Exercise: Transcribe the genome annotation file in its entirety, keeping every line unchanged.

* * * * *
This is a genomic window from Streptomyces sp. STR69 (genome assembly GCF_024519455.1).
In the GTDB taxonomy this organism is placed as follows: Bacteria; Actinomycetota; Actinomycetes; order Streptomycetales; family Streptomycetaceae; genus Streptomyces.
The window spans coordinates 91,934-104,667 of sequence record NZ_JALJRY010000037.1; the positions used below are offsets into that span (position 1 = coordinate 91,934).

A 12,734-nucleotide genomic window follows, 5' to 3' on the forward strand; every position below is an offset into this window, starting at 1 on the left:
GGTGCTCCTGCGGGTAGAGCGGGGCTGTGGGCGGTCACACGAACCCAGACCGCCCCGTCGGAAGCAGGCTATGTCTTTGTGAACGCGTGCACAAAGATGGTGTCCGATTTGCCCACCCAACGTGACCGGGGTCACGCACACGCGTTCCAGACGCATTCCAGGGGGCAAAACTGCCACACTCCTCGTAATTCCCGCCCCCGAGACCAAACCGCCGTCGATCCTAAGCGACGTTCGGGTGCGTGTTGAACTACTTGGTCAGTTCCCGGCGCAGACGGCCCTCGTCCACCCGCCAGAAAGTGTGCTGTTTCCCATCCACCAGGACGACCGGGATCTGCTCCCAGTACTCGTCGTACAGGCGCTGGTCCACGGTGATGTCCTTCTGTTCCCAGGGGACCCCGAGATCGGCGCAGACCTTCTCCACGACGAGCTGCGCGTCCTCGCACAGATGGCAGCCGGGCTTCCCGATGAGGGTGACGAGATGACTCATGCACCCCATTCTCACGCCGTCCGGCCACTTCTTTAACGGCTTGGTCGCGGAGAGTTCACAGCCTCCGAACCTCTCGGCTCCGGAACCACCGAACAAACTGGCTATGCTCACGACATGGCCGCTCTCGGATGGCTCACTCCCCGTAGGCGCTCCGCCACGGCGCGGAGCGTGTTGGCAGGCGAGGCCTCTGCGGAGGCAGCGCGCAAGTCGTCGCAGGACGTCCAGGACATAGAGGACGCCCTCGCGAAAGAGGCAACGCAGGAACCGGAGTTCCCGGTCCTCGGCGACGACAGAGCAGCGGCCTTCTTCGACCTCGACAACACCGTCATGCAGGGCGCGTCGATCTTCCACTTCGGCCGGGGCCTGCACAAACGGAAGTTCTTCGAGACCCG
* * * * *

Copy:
This is a genomic window from Streptomyces sp. STR69 (genome assembly GCF_024519455.1).
In the GTDB taxonomy this organism is placed as follows: Bacteria; Actinomycetota; Actinomycetes; order Streptomycetales; family Streptomycetaceae; genus Streptomyces.
The window spans coordinates 91,934-104,667 of sequence record NZ_JALJRY010000037.1; the positions used below are offsets into that span (position 1 = coordinate 91,934).

A 12,734-nucleotide genomic window follows, 5' to 3' on the forward strand; every position below is an offset into this window, starting at 1 on the left:
GGTGCTCCTGCGGGTAGAGCGGGGCTGTGGGCGGTCACACGAACCCAGACCGCCCCGTCGGAAGCAGGCTATGTCTTTGTGAACGCGTGCACAAAGATGGTGTCCGATTTGCCCACCCAACGTGACCGGGGTCACGCACACGCGTTCCAGACGCATTCCAGGGGGCAAAACTGCCACACTCCTCGTAATTCCCGCCCCCGAGACCAAACCGCCGTCGATCCTAAGCGACGTTCGGGTGCGTGTTGAACTACTTGGTCAGTTCCCGGCGCAGACGGCCCTCGTCCACCCGCCAGAAAGTGTGCTGTTTCCCATCCACCAGGACGACCGGGATCTGCTCCCAGTACTCGTCGTACAGGCGCTGGTCCACGGTGATGTCCTTCTGTTCCCAGGGGACCCCGAGATCGGCGCAGACCTTCTCCACGACGAGCTGCGCGTCCTCGCACAGATGGCAGCCGGGCTTCCCGATGAGGGTGACGAGATGACTCATGCACCCCATTCTCACGCCGTCCGGCCACTTCTTTAACGGCTTGGTCGCGGAGAGTTCACAGCCTCCGAACCTCTCGGCTCCGGAACCACCGAACAAACTGGCTATGCTCACGACATGGCCGCTCTCGGATGGCTCACTCCCCGTAGGCGCTCCGCCACGGCGCGGAGCGTGTTGGCAGGCGAGGCCTCTGCGGAGGCAGCGCGCAAGTCGTCGCAGGACGTCCAGGACATAGAGGACGCCCTCGCGAAAGAGGCAACGCAGGAACCGGAGTTCCCGGTCCTCGGCGACGACAGAGCAGCGGCCTTCTTCGACCTCGACAACACCGTCATGCAGGGCGCGTCGATCTTCCACTTCGGCCGGGGCCTGCACAAACGGAAGTTCTTCGAGACCCG